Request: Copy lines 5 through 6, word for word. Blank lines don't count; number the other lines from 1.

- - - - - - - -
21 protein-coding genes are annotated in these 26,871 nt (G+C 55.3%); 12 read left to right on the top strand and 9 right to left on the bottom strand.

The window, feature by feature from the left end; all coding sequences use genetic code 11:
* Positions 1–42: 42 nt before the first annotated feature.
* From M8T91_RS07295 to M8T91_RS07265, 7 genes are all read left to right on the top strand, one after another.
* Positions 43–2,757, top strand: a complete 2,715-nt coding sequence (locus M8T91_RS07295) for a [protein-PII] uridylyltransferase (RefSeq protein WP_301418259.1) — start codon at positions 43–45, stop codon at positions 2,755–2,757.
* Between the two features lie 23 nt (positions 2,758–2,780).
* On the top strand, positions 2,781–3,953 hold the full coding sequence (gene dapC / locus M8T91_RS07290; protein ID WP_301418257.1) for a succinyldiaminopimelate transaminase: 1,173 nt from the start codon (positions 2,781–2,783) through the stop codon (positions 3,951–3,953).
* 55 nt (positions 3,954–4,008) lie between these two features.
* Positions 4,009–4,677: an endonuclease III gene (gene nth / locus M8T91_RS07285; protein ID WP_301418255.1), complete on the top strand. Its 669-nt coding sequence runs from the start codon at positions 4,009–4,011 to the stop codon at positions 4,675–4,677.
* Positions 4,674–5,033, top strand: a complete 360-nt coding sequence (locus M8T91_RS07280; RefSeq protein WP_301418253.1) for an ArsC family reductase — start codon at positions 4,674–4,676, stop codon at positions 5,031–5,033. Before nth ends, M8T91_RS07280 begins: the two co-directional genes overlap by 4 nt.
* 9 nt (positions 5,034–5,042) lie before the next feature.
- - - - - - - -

* Positions 43–2,757, top strand: a complete 2,715-nt coding sequence (locus M8T91_RS07295) for a [protein-PII] uridylyltransferase (RefSeq protein WP_301418259.1) — start codon at positions 43–45, stop codon at positions 2,755–2,757.
* Between the two features lie 23 nt (positions 2,758–2,780).